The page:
July 10, 2014 8:02 pm

WATCH: More help for domestic abuse victims in the Okanagan

A new domestic violence unit has been announced in Kelowna.

The province’s attorney general Suzanne Anton joined Kelowna RCMP and the Elizabeth Fry Society in announcing the new unit.

“Kelowna’s new unit brings together an integrated team of police, victim services and child protection workers. They take on the highest risk cases supporting victims and holding offenders accountable,” says Anton.

The new domestic violence unit will be situated at the Kelowna RCMP detachment.

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It’s the fifth of its kind in the province.

The new unit will not only add a second police officer dedicated specifically to cases of domestic abuse but it will also bring all the resources to help victims under one roof.

“This means that this comprehensive tight team is working in the same office every day and screening files together and working together instantaneously rather than all the phone calls pulling people together to try and meet,” says The Elizabeth Fry Society’s Michelle Novakowski.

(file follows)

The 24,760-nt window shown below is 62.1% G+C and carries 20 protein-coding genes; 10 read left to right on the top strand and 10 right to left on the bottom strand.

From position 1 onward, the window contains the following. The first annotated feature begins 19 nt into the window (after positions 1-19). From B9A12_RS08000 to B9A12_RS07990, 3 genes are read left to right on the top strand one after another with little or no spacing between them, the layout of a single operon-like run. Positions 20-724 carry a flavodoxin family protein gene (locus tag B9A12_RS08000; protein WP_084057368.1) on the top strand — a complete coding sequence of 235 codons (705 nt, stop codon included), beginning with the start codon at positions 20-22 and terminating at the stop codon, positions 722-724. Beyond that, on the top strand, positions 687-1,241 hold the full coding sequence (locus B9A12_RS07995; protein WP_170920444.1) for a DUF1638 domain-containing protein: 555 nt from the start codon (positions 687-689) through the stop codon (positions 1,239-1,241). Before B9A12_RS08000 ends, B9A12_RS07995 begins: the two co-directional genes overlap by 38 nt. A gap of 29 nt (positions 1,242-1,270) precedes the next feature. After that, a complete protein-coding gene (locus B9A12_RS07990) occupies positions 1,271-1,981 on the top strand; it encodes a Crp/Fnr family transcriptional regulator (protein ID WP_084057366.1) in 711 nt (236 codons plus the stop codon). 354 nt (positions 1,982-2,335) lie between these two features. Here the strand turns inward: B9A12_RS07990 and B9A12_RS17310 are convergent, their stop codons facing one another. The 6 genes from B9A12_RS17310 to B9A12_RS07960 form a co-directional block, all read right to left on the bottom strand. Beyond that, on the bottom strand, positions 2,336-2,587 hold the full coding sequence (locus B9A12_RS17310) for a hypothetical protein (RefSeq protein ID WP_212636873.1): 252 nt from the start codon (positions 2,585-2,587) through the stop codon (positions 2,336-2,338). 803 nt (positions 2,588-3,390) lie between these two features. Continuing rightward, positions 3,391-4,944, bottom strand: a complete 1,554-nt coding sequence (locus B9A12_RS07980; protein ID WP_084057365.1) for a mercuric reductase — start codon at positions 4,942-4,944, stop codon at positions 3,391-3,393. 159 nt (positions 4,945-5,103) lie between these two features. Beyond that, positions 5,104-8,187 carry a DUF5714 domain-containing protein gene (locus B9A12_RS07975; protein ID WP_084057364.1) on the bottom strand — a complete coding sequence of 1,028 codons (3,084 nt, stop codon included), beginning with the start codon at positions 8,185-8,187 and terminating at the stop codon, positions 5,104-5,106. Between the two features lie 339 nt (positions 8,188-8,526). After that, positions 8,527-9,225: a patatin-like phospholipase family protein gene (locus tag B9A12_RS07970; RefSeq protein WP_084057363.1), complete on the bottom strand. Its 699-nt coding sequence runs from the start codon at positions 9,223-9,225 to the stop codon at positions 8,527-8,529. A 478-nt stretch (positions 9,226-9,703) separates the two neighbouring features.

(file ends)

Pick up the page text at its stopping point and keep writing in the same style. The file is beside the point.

Novakowski says the specialized units have already proven successful in the four jurisdictions that already have one.

“There is research that shows if police react to breaches of a protection order for example right away and if there are consequences right away that those breaches are reduced and that across the province and across country that is not happening as well as it could be,” says Novakowski.

The Society helps women and children who are victims of both domestic abuse and sexual assault. Last year the Kelowna based organization helped almost 25-hundred people.

Numbers Kelowna’s RCMP Superintendent Nick Romanchuk is hopeful the new unit helps to reduce.

“We certainly have a high incidence of domestic violence in Kelowna. I believe it will make it easier for victims to report they have been victimized which is what it is about so we can get them the help they need,” says Romanchuk.

While the new unit is expected to help, advocates say we all play a part in reducing domestic violence.

“I think if average person on street calls police when they see someone being assaulted when they hear yelling at neighbor when they think there is an assault going on better to be wrong than someone killed next door and we did not intervene,” says Novakowski.

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